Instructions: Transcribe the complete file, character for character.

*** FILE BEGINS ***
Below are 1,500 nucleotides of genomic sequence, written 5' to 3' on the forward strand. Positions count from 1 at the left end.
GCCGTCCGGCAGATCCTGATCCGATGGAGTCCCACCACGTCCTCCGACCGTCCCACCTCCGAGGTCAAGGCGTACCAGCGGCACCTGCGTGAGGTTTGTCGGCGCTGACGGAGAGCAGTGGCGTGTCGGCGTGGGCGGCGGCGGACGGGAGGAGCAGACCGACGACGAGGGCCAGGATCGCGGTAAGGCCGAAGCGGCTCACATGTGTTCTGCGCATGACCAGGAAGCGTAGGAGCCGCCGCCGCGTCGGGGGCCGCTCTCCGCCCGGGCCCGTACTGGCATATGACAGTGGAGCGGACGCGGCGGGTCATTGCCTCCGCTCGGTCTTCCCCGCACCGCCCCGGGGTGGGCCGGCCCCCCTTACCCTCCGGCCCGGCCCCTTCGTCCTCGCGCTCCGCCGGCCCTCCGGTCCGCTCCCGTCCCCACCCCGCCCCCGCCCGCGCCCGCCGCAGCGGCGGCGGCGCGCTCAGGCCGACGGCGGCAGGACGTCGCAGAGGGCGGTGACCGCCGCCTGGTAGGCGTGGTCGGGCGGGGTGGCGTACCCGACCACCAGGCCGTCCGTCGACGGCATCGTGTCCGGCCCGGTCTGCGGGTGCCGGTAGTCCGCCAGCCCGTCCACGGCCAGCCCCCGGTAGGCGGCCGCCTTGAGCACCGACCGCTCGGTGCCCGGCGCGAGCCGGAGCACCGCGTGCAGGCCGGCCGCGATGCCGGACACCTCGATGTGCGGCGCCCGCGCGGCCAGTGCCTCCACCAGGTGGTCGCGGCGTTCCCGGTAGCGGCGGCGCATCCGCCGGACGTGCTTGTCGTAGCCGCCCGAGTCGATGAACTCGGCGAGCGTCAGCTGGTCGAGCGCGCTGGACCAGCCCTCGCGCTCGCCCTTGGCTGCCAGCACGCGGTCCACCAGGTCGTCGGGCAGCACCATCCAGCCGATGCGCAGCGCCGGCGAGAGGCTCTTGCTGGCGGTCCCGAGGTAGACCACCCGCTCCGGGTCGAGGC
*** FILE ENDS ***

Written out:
Below are 1,500 nucleotides of genomic sequence, written 5' to 3' on the forward strand. Positions count from 1 at the left end.
GCCGTCCGGCAGATCCTGATCCGATGGAGTCCCACCACGTCCTCCGACCGTCCCACCTCCGAGGTCAAGGCGTACCAGCGGCACCTGCGTGAGGTTTGTCGGCGCTGACGGAGAGCAGTGGCGTGTCGGCGTGGGCGGCGGCGGACGGGAGGAGCAGACCGACGACGAGGGCCAGGATCGCGGTAAGGCCGAAGCGGCTCACATGTGTTCTGCGCATGACCAGGAAGCGTAGGAGCCGCCGCCGCGTCGGGGGCCGCTCTCCGCCCGGGCCCGTACTGGCATATGACAGTGGAGCGGACGCGGCGGGTCATTGCCTCCGCTCGGTCTTCCCCGCACCGCCCCGGGGTGGGCCGGCCCCCCTTACCCTCCGGCCCGGCCCCTTCGTCCTCGCGCTCCGCCGGCCCTCCGGTCCGCTCCCGTCCCCACCCCGCCCCCGCCCGCGCCCGCCGCAGCGGCGGCGGCGCGCTCAGGCCGACGGCGGCAGGACGTCGCAGAGGGCGGTGACCGCCGCCTGGTAGGCGTGGTCGGGCGGGGTGGCGTACCCGACCACCAGGCCGTCCGTCGACGGCATCGTGTCCGGCCCGGTCTGCGGGTGCCGGTAGTCCGCCAGCCCGTCCACGGCCAGCCCCCGGTAGGCGGCCGCCTTGAGCACCGACCGCTCGGTGCCCGGCGCGAGCCGGAGCACCGCGTGCAGGCCGGCCGCGATGCCGGACACCTCGATGTGCGGCGCCCGCGCGGCCAGTGCCTCCACCAGGTGGTCGCGGCGTTCCCGGTAGCGGCGGCGCATCCGCCGGACGTGCTTGTCGTAGCCGCCCGAGTCGATGAACTCGGCGAGCGTCAGCTGGTCGAGCGCGCTGGACCAGCCCTCGCGCTCGCCCTTGGCTGCCAGCACGCGGTCCACCAGGTCGTCGGGCAGCACCATCCAGCCGATGCGCAGCGCCGGCGAGAGGCTCTTGCTGGCGGTCCCGAGGTAGACCACCCGCTCCGGGTCGAGGC